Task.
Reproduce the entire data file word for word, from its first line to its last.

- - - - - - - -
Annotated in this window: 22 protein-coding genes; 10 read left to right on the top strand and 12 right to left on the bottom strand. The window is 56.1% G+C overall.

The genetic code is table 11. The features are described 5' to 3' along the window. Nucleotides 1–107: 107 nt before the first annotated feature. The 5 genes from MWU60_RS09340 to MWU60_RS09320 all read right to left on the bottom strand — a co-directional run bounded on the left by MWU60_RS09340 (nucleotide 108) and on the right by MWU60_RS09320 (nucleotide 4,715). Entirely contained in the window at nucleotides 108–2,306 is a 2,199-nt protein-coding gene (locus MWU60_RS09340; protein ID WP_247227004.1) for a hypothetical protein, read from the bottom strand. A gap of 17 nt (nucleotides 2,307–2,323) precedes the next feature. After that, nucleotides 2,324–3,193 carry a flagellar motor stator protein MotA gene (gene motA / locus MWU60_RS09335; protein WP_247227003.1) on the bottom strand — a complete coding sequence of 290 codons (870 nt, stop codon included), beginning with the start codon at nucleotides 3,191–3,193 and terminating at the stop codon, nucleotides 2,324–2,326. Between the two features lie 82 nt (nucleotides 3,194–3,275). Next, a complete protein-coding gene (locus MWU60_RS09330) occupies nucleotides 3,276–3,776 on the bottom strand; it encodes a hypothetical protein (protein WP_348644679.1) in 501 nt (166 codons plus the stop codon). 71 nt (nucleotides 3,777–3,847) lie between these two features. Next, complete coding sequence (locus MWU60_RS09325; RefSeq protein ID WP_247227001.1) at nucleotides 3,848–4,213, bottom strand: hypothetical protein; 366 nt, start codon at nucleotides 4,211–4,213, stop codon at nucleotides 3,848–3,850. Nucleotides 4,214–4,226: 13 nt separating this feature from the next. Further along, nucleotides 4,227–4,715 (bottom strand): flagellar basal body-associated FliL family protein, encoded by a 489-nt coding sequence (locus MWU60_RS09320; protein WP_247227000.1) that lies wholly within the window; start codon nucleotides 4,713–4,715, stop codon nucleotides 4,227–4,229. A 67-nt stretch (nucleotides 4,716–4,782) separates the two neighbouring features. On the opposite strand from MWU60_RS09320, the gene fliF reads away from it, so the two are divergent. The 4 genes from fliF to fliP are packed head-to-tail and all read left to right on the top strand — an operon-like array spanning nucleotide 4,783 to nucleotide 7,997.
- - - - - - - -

Annotated in this window: 22 protein-coding genes; 10 read left to right on the top strand and 12 right to left on the bottom strand. The window is 56.1% G+C overall.

The genetic code is table 11. The features are described 5' to 3' along the window. Nucleotides 1–107: 107 nt before the first annotated feature. The 5 genes from MWU60_RS09340 to MWU60_RS09320 all read right to left on the bottom strand — a co-directional run bounded on the left by MWU60_RS09340 (nucleotide 108) and on the right by MWU60_RS09320 (nucleotide 4,715). Entirely contained in the window at nucleotides 108–2,306 is a 2,199-nt protein-coding gene (locus MWU60_RS09340; protein ID WP_247227004.1) for a hypothetical protein, read from the bottom strand. A gap of 17 nt (nucleotides 2,307–2,323) precedes the next feature. After that, nucleotides 2,324–3,193 carry a flagellar motor stator protein MotA gene (gene motA / locus MWU60_RS09335; protein WP_247227003.1) on the bottom strand — a complete coding sequence of 290 codons (870 nt, stop codon included), beginning with the start codon at nucleotides 3,191–3,193 and terminating at the stop codon, nucleotides 2,324–2,326. Between the two features lie 82 nt (nucleotides 3,194–3,275). Next, a complete protein-coding gene (locus MWU60_RS09330) occupies nucleotides 3,276–3,776 on the bottom strand; it encodes a hypothetical protein (protein WP_348644679.1) in 501 nt (166 codons plus the stop codon). 71 nt (nucleotides 3,777–3,847) lie between these two features. Next, complete coding sequence (locus MWU60_RS09325; RefSeq protein ID WP_247227001.1) at nucleotides 3,848–4,213, bottom strand: hypothetical protein; 366 nt, start codon at nucleotides 4,211–4,213, stop codon at nucleotides 3,848–3,850. Nucleotides 4,214–4,226: 13 nt separating this feature from the next. Further along, nucleotides 4,227–4,715 (bottom strand): flagellar basal body-associated FliL family protein, encoded by a 489-nt coding sequence (locus MWU60_RS09320; protein WP_247227000.1) that lies wholly within the window; start codon nucleotides 4,713–4,715, stop codon nucleotides 4,227–4,229. A 67-nt stretch (nucleotides 4,716–4,782) separates the two neighbouring features. On the opposite strand from MWU60_RS09320, the gene fliF reads away from it, so the two are divergent. The 4 genes from fliF to fliP are packed head-to-tail and all read left to right on the top strand — an operon-like array spanning nucleotide 4,783 to nucleotide 7,997.